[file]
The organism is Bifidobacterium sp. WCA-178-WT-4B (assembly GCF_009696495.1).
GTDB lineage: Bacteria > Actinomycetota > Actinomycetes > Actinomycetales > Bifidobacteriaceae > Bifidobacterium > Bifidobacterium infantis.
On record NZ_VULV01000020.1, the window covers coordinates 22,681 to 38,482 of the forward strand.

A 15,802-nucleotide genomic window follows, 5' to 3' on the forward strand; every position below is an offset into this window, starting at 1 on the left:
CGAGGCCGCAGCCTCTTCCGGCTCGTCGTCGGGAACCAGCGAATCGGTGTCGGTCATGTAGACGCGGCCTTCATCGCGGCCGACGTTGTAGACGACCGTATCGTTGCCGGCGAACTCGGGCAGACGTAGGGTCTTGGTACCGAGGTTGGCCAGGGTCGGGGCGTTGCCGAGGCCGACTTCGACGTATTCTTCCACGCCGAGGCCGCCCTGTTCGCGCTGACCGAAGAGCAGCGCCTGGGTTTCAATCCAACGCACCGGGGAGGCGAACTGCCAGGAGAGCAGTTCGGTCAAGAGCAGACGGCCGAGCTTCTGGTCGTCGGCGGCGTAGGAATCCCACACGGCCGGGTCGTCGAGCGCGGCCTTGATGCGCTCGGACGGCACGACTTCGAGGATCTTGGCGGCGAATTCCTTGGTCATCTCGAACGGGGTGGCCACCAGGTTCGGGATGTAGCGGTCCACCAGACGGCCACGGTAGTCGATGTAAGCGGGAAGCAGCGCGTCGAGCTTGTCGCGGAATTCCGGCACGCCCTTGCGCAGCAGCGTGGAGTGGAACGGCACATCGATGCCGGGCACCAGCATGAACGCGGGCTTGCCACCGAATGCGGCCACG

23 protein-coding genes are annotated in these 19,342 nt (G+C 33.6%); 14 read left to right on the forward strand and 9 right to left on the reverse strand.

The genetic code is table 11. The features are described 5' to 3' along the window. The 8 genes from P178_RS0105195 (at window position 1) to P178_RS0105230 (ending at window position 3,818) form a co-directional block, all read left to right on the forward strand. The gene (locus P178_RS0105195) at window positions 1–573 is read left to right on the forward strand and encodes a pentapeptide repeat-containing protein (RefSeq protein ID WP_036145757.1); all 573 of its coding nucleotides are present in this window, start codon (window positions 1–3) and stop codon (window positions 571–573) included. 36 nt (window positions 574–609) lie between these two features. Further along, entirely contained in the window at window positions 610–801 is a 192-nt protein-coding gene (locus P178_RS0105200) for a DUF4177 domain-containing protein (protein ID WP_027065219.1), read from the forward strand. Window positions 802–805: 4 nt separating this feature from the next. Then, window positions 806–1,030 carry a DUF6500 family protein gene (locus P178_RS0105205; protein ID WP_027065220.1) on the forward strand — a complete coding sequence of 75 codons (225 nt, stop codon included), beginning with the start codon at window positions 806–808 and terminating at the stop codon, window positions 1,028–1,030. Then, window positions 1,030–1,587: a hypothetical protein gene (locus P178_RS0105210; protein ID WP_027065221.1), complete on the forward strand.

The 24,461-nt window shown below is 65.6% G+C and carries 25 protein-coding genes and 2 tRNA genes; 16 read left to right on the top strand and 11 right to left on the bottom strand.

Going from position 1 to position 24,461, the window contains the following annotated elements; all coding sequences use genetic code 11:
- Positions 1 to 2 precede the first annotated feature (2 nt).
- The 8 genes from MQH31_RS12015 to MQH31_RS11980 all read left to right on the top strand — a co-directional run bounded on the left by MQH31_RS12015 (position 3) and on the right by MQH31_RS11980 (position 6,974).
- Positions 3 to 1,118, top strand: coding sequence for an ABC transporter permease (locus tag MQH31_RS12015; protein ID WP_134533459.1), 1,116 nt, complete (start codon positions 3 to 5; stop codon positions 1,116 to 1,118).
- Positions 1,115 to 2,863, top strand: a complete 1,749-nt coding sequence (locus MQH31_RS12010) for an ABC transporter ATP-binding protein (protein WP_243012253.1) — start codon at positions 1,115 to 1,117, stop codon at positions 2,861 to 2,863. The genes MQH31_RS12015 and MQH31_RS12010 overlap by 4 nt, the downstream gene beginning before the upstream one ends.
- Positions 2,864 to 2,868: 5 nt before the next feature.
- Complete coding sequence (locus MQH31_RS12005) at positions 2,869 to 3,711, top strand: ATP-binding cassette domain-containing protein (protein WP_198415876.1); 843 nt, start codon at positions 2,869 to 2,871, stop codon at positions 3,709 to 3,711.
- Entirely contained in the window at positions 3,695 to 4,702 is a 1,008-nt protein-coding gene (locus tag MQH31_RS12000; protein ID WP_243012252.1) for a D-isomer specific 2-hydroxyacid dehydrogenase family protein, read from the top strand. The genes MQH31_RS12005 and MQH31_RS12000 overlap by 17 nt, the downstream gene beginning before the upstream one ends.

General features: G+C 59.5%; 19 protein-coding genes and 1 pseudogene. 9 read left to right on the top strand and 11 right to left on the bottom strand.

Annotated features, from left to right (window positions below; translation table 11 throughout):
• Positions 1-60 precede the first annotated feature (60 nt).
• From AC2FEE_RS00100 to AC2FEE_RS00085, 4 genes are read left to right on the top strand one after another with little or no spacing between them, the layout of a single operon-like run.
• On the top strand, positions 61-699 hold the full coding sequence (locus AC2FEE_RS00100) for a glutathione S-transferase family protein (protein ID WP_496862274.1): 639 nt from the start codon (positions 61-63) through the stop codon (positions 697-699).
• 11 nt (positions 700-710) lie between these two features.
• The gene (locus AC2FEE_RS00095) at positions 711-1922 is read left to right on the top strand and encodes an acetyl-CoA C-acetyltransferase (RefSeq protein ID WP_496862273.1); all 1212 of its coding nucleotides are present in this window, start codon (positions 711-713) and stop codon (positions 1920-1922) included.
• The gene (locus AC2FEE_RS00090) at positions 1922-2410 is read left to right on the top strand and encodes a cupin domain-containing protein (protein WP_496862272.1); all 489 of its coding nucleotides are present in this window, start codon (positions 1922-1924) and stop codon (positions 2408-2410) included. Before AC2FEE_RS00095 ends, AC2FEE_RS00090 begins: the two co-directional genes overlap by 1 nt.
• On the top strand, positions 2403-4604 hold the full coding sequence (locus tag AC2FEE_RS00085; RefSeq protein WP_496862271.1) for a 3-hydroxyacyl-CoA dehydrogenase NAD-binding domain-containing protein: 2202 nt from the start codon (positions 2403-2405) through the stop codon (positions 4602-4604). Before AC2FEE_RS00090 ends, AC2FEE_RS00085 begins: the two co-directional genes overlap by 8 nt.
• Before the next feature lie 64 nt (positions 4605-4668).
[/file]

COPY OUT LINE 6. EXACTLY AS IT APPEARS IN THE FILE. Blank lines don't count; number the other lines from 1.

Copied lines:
23 protein-coding genes are annotated in these 19,342 nt (G+C 33.6%); 14 read left to right on the forward strand and 9 right to left on the reverse strand.